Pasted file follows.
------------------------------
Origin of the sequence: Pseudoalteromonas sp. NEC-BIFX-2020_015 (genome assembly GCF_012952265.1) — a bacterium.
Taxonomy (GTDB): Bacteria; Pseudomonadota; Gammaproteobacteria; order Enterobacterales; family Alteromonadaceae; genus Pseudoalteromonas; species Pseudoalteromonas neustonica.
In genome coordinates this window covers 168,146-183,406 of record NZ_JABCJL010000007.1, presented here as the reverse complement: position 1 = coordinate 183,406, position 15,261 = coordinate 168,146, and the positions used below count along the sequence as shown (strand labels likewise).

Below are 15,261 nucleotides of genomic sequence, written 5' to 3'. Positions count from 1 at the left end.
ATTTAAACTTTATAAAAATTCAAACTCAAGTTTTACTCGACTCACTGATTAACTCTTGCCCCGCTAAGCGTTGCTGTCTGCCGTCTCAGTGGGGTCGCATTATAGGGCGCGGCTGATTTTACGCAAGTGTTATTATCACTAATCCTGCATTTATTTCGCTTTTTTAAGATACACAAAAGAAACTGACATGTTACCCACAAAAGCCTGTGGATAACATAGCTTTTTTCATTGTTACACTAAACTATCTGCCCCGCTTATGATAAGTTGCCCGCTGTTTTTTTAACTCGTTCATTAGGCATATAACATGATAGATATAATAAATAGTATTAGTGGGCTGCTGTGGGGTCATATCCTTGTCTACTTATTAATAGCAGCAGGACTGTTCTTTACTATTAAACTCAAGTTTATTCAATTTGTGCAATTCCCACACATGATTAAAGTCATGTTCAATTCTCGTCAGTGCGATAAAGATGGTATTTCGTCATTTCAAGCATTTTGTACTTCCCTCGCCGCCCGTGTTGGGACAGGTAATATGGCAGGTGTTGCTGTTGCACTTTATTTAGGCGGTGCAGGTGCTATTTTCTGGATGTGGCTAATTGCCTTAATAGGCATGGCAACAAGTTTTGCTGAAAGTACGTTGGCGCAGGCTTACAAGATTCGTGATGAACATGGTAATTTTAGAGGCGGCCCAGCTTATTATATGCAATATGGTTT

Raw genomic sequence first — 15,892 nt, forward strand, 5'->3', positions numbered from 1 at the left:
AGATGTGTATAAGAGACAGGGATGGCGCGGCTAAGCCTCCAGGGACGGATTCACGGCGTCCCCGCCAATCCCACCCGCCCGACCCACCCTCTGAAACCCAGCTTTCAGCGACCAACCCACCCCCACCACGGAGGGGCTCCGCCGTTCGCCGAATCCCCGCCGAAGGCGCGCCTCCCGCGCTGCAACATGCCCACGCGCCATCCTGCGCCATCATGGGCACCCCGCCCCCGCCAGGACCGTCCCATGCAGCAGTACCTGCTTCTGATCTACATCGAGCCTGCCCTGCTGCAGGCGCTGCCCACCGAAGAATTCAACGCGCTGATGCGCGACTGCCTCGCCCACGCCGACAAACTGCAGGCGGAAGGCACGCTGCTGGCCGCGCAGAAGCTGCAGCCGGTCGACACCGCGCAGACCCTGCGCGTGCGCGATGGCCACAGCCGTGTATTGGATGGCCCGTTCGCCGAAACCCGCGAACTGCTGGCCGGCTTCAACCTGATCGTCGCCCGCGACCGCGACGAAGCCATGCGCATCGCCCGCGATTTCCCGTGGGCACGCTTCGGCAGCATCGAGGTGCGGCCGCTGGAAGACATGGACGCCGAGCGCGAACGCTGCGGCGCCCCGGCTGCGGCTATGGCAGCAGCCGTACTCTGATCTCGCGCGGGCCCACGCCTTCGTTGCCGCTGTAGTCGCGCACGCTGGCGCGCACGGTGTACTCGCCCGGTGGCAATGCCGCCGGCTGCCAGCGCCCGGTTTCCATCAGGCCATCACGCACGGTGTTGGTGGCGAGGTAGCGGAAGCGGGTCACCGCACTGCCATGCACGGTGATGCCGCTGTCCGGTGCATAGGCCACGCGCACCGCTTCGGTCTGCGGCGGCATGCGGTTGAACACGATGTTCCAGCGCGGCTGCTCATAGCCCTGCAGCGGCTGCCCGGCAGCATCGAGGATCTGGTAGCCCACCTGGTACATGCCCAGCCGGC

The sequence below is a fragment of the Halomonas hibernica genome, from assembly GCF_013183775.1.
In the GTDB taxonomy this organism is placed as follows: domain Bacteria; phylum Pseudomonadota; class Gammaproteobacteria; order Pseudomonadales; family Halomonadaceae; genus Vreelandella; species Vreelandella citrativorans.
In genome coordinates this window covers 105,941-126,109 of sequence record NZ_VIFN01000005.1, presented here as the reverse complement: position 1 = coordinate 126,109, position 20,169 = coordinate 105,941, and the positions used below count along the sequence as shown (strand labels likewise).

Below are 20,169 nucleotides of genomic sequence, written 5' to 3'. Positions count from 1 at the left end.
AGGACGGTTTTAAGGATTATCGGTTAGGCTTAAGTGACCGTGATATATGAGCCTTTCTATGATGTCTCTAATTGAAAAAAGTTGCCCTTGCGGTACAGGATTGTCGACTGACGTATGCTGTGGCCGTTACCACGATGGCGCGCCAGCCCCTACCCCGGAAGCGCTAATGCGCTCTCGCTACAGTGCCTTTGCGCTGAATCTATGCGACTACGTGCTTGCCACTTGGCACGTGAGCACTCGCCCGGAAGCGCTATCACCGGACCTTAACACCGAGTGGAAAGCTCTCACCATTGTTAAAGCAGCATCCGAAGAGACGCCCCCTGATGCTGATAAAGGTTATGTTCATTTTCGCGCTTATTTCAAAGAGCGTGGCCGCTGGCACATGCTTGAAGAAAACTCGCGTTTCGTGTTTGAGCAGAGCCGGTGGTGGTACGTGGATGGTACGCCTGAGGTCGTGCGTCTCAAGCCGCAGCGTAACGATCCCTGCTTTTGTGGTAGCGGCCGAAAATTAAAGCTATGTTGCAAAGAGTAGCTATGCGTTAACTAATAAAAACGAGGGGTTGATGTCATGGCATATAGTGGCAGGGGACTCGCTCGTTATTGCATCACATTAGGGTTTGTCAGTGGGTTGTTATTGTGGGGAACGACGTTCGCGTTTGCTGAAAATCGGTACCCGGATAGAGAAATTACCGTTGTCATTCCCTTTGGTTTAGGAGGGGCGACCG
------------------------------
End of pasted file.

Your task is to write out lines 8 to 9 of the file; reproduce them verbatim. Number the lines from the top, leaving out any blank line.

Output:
The sequence below is a fragment of the Halomonas hibernica genome, from assembly GCF_013183775.1.
In the GTDB taxonomy this organism is placed as follows: domain Bacteria; phylum Pseudomonadota; class Gammaproteobacteria; order Pseudomonadales; family Halomonadaceae; genus Vreelandella; species Vreelandella citrativorans.